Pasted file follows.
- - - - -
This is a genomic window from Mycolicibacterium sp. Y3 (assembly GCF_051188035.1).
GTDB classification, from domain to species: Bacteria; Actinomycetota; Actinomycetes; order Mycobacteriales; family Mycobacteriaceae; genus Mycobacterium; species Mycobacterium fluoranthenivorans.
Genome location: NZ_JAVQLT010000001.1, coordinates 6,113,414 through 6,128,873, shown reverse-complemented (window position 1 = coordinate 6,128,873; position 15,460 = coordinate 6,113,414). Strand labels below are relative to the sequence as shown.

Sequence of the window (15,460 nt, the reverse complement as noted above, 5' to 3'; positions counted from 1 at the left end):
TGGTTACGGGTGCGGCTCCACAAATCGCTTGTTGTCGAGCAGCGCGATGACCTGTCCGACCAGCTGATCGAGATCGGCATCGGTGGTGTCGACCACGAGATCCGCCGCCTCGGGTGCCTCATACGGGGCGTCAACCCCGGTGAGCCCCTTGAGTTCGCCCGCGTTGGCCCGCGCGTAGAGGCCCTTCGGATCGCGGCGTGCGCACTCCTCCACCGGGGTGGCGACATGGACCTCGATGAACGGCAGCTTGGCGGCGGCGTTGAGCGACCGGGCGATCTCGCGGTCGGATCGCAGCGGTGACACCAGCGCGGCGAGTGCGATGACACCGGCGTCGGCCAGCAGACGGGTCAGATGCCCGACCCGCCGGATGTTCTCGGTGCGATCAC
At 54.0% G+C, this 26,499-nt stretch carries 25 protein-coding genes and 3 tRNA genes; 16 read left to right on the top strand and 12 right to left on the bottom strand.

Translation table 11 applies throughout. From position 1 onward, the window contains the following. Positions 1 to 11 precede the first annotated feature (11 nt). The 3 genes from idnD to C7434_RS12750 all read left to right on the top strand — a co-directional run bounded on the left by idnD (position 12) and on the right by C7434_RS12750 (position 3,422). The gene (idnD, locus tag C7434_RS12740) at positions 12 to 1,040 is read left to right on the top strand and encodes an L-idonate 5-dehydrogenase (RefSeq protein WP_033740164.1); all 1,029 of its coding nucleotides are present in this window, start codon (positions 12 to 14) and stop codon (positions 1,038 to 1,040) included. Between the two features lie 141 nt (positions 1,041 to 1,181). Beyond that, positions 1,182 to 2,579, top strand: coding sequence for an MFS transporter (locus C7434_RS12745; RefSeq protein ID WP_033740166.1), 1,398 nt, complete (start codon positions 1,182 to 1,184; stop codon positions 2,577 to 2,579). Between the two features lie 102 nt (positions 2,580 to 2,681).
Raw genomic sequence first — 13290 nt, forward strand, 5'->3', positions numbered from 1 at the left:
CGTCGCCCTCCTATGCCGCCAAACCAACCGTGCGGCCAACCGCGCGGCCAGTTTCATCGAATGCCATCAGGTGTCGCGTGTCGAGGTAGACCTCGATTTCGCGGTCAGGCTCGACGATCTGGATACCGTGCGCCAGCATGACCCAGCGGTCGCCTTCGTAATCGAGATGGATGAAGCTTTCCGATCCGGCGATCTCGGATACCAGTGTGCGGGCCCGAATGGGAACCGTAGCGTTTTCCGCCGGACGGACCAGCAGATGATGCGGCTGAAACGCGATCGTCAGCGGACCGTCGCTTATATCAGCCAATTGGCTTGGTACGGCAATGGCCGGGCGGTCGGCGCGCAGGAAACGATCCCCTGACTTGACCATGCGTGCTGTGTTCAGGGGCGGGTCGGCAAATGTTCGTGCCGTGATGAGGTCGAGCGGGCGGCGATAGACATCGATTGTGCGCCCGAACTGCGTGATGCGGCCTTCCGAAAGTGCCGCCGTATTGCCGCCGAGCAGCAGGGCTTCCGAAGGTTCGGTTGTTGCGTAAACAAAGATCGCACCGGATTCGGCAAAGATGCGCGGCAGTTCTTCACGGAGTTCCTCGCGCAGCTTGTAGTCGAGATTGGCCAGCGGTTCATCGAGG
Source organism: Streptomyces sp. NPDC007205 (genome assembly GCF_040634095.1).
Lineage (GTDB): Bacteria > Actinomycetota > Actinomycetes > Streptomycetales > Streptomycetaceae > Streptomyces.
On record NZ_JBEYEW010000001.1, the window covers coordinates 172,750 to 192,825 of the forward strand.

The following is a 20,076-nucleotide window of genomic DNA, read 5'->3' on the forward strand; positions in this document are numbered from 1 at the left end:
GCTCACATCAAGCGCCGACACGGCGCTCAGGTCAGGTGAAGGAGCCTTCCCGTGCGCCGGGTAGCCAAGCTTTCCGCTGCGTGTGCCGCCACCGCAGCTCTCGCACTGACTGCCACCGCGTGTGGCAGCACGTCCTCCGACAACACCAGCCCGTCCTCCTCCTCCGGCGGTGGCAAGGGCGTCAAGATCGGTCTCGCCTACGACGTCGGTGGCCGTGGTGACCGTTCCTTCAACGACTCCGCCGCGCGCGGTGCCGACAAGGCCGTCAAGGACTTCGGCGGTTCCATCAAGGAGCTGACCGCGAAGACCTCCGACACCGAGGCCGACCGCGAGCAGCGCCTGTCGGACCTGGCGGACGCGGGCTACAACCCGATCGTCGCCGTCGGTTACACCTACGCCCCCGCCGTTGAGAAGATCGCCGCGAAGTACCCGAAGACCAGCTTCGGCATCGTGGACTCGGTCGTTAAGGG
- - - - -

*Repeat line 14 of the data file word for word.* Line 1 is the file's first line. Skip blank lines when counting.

GCTCACATCAAGCGCCGACACGGCGCTCAGGTCAGGTGAAGGAGCCTTCCCGTGCGCCGGGTAGCCAAGCTTTCCGCTGCGTGTGCCGCCACCGCAGCTCTCGCACTGACTGCCACCGCGTGTGGCAGCACGTCCTCCGACAACACCAGCCCGTCCTCCTCCTCCGGCGGTGGCAAGGGCGTCAAGATCGGTCTCGCCTACGACGTCGGTGGCCGTGGTGACCGTTCCTTCAACGACTCCGCCGCGCGCGGTGCCGACAAGGCCGTCAAGGACTTCGGCGGTTCCATCAAGGAGCTGACCGCGAAGACCTCCGACACCGAGGCCGACCGCGAGCAGCGCCTGTCGGACCTGGCGGACGCGGGCTACAACCCGATCGTCGCCGTCGGTTACACCTACGCCCCCGCCGTTGAGAAGATCGCCGCGAAGTACCCGAAGACCAGCTTCGGCATCGTGGACTCGGTCGTTAAGGG